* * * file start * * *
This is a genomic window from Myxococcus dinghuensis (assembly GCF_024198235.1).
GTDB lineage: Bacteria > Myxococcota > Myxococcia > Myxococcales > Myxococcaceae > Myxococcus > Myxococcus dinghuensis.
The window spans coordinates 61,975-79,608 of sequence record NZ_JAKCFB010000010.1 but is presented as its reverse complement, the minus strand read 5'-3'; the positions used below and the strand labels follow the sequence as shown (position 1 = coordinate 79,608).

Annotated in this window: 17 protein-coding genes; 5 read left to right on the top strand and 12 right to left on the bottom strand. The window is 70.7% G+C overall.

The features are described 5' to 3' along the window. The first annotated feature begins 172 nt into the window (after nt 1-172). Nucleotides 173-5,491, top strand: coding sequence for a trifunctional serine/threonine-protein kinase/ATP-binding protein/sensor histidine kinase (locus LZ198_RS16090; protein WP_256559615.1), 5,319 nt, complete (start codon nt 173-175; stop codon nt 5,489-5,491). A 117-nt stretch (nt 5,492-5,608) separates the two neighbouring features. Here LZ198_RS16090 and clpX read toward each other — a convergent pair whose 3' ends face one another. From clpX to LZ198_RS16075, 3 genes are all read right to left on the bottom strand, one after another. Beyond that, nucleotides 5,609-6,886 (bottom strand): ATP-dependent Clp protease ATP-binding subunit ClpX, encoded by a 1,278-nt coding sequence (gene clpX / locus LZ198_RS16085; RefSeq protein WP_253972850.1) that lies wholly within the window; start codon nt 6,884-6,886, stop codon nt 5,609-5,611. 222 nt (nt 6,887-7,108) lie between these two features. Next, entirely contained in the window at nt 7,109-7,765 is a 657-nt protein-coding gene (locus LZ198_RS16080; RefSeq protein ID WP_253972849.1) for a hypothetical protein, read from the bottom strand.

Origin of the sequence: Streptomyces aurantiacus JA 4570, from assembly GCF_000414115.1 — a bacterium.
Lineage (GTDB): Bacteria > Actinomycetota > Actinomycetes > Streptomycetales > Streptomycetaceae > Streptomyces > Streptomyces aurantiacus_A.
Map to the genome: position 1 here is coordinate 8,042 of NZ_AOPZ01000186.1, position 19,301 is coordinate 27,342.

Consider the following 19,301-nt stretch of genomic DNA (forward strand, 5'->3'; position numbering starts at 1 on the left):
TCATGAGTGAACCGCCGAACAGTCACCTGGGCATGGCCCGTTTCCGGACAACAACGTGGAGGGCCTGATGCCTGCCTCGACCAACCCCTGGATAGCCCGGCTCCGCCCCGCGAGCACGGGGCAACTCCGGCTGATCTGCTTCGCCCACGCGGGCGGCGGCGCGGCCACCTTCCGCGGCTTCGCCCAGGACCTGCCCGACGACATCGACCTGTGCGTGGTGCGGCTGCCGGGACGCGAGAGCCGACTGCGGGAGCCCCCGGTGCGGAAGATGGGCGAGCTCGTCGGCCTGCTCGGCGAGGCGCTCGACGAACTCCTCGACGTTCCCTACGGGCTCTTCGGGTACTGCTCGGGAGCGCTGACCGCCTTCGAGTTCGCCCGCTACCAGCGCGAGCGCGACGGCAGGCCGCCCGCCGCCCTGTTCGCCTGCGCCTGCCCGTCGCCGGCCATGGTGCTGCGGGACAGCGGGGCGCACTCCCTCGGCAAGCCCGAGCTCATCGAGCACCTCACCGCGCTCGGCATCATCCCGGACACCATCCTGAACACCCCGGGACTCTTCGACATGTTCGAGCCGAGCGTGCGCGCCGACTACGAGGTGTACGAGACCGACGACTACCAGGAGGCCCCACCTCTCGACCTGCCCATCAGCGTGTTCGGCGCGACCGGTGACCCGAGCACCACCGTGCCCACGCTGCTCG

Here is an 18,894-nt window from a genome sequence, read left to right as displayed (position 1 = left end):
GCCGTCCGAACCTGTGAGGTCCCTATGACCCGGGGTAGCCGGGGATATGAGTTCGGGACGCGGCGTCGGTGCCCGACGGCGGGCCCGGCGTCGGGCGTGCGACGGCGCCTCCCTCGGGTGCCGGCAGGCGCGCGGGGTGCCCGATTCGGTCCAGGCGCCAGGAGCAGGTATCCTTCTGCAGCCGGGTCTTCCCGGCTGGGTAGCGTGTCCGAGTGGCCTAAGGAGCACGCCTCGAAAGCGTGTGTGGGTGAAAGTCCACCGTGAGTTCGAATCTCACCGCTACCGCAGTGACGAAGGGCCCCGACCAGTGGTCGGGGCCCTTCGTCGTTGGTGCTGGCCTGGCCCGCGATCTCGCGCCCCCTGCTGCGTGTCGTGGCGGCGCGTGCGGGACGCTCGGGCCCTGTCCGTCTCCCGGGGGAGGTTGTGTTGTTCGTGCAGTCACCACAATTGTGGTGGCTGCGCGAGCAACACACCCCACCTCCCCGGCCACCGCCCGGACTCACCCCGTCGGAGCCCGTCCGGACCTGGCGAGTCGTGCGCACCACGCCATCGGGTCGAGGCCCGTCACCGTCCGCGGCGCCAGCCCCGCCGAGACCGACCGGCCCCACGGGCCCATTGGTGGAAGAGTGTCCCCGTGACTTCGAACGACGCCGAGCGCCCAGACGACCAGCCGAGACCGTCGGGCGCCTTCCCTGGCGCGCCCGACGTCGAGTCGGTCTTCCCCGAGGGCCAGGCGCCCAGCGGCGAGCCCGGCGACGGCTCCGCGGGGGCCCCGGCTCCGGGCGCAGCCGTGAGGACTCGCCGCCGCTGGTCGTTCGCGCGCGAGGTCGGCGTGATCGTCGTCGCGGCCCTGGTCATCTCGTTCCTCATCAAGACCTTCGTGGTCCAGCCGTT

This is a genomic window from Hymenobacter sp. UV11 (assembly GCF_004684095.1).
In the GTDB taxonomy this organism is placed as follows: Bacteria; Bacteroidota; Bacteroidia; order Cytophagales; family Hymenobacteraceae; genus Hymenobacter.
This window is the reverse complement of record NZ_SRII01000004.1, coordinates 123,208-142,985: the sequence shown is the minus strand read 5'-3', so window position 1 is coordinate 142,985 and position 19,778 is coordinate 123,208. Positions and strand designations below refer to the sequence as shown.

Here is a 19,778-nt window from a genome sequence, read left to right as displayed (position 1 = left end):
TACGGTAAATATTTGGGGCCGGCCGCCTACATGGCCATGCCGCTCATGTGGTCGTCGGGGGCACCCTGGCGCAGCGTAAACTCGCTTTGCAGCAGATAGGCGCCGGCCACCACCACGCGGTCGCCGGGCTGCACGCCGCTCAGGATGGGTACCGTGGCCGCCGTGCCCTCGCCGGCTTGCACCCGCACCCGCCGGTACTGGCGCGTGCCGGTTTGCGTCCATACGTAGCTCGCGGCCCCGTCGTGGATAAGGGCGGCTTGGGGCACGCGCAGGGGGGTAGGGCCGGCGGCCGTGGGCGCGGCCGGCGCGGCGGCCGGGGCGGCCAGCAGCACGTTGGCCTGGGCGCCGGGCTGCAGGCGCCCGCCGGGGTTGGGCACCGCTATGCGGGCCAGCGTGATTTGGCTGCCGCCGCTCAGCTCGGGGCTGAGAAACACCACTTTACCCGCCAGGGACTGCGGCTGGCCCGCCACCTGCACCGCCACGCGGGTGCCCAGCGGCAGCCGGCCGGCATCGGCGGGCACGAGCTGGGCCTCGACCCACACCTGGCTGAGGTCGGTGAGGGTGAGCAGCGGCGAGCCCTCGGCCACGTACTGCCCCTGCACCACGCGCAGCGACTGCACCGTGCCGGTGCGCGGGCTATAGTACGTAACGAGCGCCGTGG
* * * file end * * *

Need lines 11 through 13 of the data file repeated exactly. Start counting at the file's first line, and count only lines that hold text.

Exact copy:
Here is an 18,894-nt window from a genome sequence, read left to right as displayed (position 1 = left end):
GCCGTCCGAACCTGTGAGGTCCCTATGACCCGGGGTAGCCGGGGATATGAGTTCGGGACGCGGCGTCGGTGCCCGACGGCGGGCCCGGCGTCGGGCGTGCGACGGCGCCTCCCTCGGGTGCCGGCAGGCGCGCGGGGTGCCCGATTCGGTCCAGGCGCCAGGAGCAGGTATCCTTCTGCAGCCGGGTCTTCCCGGCTGGGTAGCGTGTCCGAGTGGCCTAAGGAGCACGCCTCGAAAGCGTGTGTGGGTGAAAGTCCACCGTGAGTTCGAATCTCACCGCTACCGCAGTGACGAAGGGCCCCGACCAGTGGTCGGGGCCCTTCGTCGTTGGTGCTGGCCTGGCCCGCGATCTCGCGCCCCCTGCTGCGTGTCGTGGCGGCGCGTGCGGGACGCTCGGGCCCTGTCCGTCTCCCGGGGGAGGTTGTGTTGTTCGTGCAGTCACCACAATTGTGGTGGCTGCGCGAGCAACACACCCCACCTCCCCGGCCACCGCCCGGACTCACCCCGTCGGAGCCCGTCCGGACCTGGCGAGTCGTGCGCACCACGCCATCGGGTCGAGGCCCGTCACCGTCCGCGGCGCCAGCCCCGCCGAGACCGACCGGCCCCACGGGCCCATTGGTGGAAGAGTGTCCCCGTGACTTCGAACGACGCCGAGCGCCCAGACGACCAGCCGAGACCGTCGGGCGCCTTCCCTGGCGCGCCCGACGTCGAGTCGGTCTTCCCCGAGGGCCAGGCGCCCAGCGGCGAGCCCGGCGACGGCTCCGCGGGGGCCCCGGCTCCGGGCGCAGCCGTGAGGACTCGCCGCCGCTGGTCGTTCGCGCGCGAGGTCGGCGTGATCGTCGTCGCGGCCCTGGTCATCTCGTTCCTCATCAAGACCTTCGTGGTCCAGCCGTT

This is a genomic window from Hymenobacter sp. UV11 (assembly GCF_004684095.1).